They filed their report the next month, and following some changed made to it, at the April 1826 court session, the court ordered that a public road be "established from the corner of lot No. 48 in the new plan of the town of Shepherdsville, thence running down East Street to Water Street, and from thence up the river agreeably to a contract signed by J. W. Beckwith given to Francis Maraman, until it reaches said Francis Maraman's ferry landing." Maraman was made responsible for seeing that this road was maintained.
Like many of his neighbors, Francis Maraman was a slaveholder. Census records indicate that he possessed seven slaves in 1820, and 22 by 1830. It seems reasonable to assume that he used slaves to operate his Salt River ferry.
Maraman appears to have used the profits from his tavern and ferry businesses to expand his land holdings. In January 1823 he purchased Shepherdsville lot #31 from Joseph Hislop for $500, a price that also covered Hislop's house, livestock, and furniture. This half-acre lot was located on the north side of Second Street between Minerva Alley and East Street.
In 1827, he purchased lot #80 from James Robinson for $50. This riverside lot at the southeast corner of town likely served his ferry business. Then two years later he added 230 acres of the old James Honey patent by purchasing it from William Pope for $930.
In August 1832, Maraman obtained 100 acres from a court-ordered sale of Benjamin Stansbury's property. Then two months later he closed a deal with William Pope to purchase five different tracts of land including seven acres east of Shepherdsville, and four tracts south of Salt River, one of 190 acres, another of 251 acres, a third that contained 30 acres, and a fourth of 173 acres.
Francis Maraman continued to add tracts of land near and adjoining his holdings, and extending southward onto lands watered by Long Lick Creek as late as 1837.
According to the research of Wenonah Maraman, a descendant, at his death in 1839, Francis Maraman owned more than 3,000 acres, a large number of slaves, and was worth more than $30,000 which would be by one calculation worth almost a million dollars today.
Following Francis Maraman's death, the ferry and surrounding tracts appear to have been controlled by his son Francis Jr. until February 1841 when he appeared in open court and gave up the ferry operation as he no longer controlled the lands on both sides of the river.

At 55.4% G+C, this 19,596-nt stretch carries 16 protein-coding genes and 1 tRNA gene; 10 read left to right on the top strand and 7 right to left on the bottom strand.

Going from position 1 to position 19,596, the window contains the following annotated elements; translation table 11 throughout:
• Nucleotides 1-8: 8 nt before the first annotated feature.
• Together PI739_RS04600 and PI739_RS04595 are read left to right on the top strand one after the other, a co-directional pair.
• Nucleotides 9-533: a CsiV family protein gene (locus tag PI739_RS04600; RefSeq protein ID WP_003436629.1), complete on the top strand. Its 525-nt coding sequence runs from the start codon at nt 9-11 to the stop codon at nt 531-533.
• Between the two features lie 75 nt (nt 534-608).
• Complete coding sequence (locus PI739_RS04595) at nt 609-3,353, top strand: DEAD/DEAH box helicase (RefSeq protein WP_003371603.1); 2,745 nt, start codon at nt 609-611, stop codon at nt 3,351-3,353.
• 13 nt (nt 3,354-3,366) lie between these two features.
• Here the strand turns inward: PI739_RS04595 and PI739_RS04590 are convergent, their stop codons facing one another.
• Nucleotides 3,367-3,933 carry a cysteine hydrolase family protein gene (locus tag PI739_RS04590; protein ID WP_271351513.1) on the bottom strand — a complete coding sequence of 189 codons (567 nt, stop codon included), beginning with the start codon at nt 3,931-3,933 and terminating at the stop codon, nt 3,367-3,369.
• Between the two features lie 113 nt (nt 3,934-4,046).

County authorities were quick to discover how important the ferry operation had been, and in January 1843, Bullitt County Order Book G recorded, "The court being satisfied that there is no ferry over Salt River at the old Maraman ferry near Shepherdsville, and one is greatly needed for public good; and that George W. Maraman is the owner of the lands on both sides of Salt River at said old ferry, and the court wishing to establish a ferry over said river at said point, orders that a summons issue against said George W. Maraman to appear here at next term to show cause, if any he can, why the court shall not establish a ferry at said point over said river agreeably to law."
It seems that George was not interested in maintaining the ferry, but his brother Henry was willing to do it, and suitable land transfers were made between the brothers so that when the court met again in February, Henry O. Maraman was appointed ferry keeper at the same site as his father before him. He was to keep a good ferry boat similar in size to the earlier boats, and the court set the rate schedule as follows: "six horses and 4 wheel wagon, $1; four horses and said wagon, 75¢; two horses and said wagon, 50¢; 2 wheel wagon or vehicle and 1 horse, 37½¢; man and horse, 12½¢; single horse led, 12½¢; or footman, 6¼¢; stock the prices the same as allowed to former ferry keepers at that place.”
This might be a good time to discuss the different kinds of money in circulation in those days. Besides the dollars and coins with which we are familiar, there was an American half penny minted in Philadelphia as well. Plus, English money still circulated including the quarter-cent. Thus you have the various ferry passage charges shown above.
Henry Maraman was also responsible for maintaining the roadway between town and the ferry, and it appears that the Maraman's continued to maintain the ferry operation for about five years until a flood took out their ferryboat, forcing them to make do with a lesser vessel.
On 17 Jan 1848, the court "ordered that Wilhite Carpenter be appointed ferry keeper over Salt River at the old Maraman ferry above Shepherdsville in the room of H. O. Maraman, former surveyor assigned,” thus ending nearly 27 years of Maraman ferryboat management. Of course, as many of you know, it was just the beginning of local businesses operated by Maramans in the years to come.